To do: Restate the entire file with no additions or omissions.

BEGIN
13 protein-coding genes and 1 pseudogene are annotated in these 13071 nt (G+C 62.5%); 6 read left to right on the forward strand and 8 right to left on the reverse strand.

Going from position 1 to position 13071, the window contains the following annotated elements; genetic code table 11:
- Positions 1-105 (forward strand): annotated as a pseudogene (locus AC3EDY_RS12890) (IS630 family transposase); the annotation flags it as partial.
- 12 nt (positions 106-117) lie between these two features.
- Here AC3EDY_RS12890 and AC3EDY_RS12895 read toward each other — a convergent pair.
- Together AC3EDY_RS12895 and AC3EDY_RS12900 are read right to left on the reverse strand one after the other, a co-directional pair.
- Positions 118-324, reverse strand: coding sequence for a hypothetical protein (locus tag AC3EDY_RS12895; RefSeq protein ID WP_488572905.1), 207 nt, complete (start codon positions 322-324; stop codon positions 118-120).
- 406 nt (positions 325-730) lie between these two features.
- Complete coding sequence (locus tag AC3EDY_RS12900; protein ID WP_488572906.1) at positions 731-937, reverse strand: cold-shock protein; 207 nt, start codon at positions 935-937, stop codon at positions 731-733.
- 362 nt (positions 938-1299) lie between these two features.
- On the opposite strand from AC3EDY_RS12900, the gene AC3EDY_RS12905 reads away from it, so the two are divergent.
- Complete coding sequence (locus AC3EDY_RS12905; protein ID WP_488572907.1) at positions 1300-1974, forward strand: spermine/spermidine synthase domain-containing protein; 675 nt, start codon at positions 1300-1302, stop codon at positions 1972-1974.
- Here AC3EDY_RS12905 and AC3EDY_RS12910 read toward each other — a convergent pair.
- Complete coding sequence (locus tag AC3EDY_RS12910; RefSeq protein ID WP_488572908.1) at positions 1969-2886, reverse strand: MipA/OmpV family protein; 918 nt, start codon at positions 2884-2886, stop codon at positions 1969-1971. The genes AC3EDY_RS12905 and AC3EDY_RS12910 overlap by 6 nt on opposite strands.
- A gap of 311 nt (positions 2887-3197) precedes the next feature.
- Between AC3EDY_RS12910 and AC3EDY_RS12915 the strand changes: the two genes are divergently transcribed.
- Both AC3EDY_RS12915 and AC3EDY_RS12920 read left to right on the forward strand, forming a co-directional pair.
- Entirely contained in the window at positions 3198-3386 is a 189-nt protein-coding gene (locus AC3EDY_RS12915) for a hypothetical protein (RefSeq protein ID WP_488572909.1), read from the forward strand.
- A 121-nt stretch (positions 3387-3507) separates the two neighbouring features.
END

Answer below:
13 protein-coding genes and 1 pseudogene are annotated in these 13071 nt (G+C 62.5%); 6 read left to right on the forward strand and 8 right to left on the reverse strand.

Going from position 1 to position 13071, the window contains the following annotated elements; genetic code table 11:
- Positions 1-105 (forward strand): annotated as a pseudogene (locus AC3EDY_RS12890) (IS630 family transposase); the annotation flags it as partial.
- 12 nt (positions 106-117) lie between these two features.
- Here AC3EDY_RS12890 and AC3EDY_RS12895 read toward each other — a convergent pair.
- Together AC3EDY_RS12895 and AC3EDY_RS12900 are read right to left on the reverse strand one after the other, a co-directional pair.
- Positions 118-324, reverse strand: coding sequence for a hypothetical protein (locus tag AC3EDY_RS12895; RefSeq protein ID WP_488572905.1), 207 nt, complete (start codon positions 322-324; stop codon positions 118-120).
- 406 nt (positions 325-730) lie between these two features.
- Complete coding sequence (locus tag AC3EDY_RS12900; protein ID WP_488572906.1) at positions 731-937, reverse strand: cold-shock protein; 207 nt, start codon at positions 935-937, stop codon at positions 731-733.
- 362 nt (positions 938-1299) lie between these two features.
- On the opposite strand from AC3EDY_RS12900, the gene AC3EDY_RS12905 reads away from it, so the two are divergent.
- Complete coding sequence (locus AC3EDY_RS12905; protein ID WP_488572907.1) at positions 1300-1974, forward strand: spermine/spermidine synthase domain-containing protein; 675 nt, start codon at positions 1300-1302, stop codon at positions 1972-1974.
- Here AC3EDY_RS12905 and AC3EDY_RS12910 read toward each other — a convergent pair.
- Complete coding sequence (locus tag AC3EDY_RS12910; RefSeq protein ID WP_488572908.1) at positions 1969-2886, reverse strand: MipA/OmpV family protein; 918 nt, start codon at positions 2884-2886, stop codon at positions 1969-1971. The genes AC3EDY_RS12905 and AC3EDY_RS12910 overlap by 6 nt on opposite strands.
- A gap of 311 nt (positions 2887-3197) precedes the next feature.
- Between AC3EDY_RS12910 and AC3EDY_RS12915 the strand changes: the two genes are divergently transcribed.
- Both AC3EDY_RS12915 and AC3EDY_RS12920 read left to right on the forward strand, forming a co-directional pair.
- Entirely contained in the window at positions 3198-3386 is a 189-nt protein-coding gene (locus AC3EDY_RS12915) for a hypothetical protein (RefSeq protein ID WP_488572909.1), read from the forward strand.
- A 121-nt stretch (positions 3387-3507) separates the two neighbouring features.